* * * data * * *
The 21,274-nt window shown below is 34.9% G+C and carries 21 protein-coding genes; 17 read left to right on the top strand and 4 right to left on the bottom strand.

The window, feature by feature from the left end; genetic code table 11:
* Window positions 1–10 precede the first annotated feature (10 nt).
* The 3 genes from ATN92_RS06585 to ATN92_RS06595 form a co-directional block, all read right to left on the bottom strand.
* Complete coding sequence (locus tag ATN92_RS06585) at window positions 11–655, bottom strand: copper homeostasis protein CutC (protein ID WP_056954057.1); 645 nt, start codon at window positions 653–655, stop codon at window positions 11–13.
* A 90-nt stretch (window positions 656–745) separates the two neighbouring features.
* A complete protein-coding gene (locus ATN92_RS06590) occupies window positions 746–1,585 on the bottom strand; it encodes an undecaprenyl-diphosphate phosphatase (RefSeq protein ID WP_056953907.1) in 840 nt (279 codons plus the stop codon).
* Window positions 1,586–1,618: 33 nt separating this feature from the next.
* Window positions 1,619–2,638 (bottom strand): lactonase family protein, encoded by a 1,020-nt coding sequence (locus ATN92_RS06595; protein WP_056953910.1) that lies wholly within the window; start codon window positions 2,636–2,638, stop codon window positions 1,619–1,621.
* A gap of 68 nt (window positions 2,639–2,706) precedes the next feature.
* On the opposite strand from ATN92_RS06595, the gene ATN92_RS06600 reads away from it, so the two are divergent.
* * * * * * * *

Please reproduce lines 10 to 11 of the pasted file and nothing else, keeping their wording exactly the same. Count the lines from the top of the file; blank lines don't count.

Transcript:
* A gap of 68 nt (window positions 2,639–2,706) precedes the next feature.
* On the opposite strand from ATN92_RS06595, the gene ATN92_RS06600 reads away from it, so the two are divergent.